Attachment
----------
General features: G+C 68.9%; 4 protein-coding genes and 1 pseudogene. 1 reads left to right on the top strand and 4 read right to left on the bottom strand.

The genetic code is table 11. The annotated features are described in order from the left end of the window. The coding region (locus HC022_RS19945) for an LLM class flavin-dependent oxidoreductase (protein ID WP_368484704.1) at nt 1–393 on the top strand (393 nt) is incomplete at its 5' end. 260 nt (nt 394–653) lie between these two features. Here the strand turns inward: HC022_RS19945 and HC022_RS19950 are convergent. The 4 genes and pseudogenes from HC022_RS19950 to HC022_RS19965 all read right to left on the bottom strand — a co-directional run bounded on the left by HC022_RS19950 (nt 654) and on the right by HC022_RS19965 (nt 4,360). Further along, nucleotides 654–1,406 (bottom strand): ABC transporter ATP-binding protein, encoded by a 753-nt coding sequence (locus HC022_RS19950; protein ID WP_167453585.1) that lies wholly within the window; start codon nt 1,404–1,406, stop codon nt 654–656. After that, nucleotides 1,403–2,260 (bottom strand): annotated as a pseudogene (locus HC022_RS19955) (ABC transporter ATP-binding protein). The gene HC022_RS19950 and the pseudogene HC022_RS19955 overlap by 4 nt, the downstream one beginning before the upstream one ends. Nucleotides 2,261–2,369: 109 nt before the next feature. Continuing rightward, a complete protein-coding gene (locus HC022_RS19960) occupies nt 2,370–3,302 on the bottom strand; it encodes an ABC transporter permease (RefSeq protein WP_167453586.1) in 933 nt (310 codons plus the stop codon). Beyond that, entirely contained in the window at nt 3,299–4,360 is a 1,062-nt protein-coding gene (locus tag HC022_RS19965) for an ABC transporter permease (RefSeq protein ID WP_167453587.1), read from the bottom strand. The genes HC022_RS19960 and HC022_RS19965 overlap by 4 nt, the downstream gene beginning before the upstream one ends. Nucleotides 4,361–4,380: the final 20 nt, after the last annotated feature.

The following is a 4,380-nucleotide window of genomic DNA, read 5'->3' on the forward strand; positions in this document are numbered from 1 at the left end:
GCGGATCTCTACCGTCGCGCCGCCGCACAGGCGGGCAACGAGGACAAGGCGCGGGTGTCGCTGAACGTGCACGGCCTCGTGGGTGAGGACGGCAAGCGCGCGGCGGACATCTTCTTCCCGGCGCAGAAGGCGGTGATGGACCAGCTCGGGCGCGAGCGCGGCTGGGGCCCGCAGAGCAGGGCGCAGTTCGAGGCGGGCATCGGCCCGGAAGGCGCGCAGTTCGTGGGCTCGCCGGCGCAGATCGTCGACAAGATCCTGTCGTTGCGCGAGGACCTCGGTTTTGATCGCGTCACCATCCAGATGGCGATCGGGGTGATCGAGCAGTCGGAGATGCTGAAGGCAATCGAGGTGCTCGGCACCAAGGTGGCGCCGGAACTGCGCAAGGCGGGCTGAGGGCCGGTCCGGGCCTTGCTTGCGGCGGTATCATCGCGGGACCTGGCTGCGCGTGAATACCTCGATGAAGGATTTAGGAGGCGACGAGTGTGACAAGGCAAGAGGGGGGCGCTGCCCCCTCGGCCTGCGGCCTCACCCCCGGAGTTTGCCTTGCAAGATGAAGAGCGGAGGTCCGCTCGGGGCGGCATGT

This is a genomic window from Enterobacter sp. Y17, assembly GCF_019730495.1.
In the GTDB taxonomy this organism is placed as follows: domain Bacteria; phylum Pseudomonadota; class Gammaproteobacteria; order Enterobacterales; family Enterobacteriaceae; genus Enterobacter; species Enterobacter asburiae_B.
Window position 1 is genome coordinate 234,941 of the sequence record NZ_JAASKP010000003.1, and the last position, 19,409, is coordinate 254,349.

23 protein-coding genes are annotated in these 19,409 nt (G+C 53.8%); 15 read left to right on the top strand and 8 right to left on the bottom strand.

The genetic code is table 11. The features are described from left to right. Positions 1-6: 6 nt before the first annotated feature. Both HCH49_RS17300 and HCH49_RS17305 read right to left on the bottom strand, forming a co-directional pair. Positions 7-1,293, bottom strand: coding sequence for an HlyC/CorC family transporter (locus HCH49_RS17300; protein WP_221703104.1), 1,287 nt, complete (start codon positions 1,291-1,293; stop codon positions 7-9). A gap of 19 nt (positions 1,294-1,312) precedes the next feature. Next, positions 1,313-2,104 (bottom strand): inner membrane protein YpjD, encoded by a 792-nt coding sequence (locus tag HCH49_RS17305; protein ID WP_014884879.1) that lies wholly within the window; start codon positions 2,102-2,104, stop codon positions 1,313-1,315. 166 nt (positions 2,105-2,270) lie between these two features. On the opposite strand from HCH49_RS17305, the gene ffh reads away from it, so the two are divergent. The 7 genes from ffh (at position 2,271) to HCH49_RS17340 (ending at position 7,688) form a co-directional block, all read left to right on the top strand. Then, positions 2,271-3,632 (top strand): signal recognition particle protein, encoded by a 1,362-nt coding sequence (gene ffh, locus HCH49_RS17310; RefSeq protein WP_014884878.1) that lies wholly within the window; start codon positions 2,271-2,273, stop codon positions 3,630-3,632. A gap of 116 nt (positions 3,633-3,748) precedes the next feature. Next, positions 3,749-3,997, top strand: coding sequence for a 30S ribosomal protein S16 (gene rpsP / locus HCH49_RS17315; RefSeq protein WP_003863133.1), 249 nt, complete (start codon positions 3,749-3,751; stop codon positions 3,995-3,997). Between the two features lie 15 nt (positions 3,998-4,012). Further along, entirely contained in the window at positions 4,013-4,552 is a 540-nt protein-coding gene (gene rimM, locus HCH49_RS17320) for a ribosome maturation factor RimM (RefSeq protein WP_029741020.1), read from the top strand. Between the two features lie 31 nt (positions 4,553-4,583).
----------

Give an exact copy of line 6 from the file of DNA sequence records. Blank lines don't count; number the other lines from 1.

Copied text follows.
In the GTDB taxonomy this organism is placed as follows: domain Bacteria; phylum Pseudomonadota; class Gammaproteobacteria; order Enterobacterales; family Enterobacteriaceae; genus Enterobacter; species Enterobacter asburiae_B.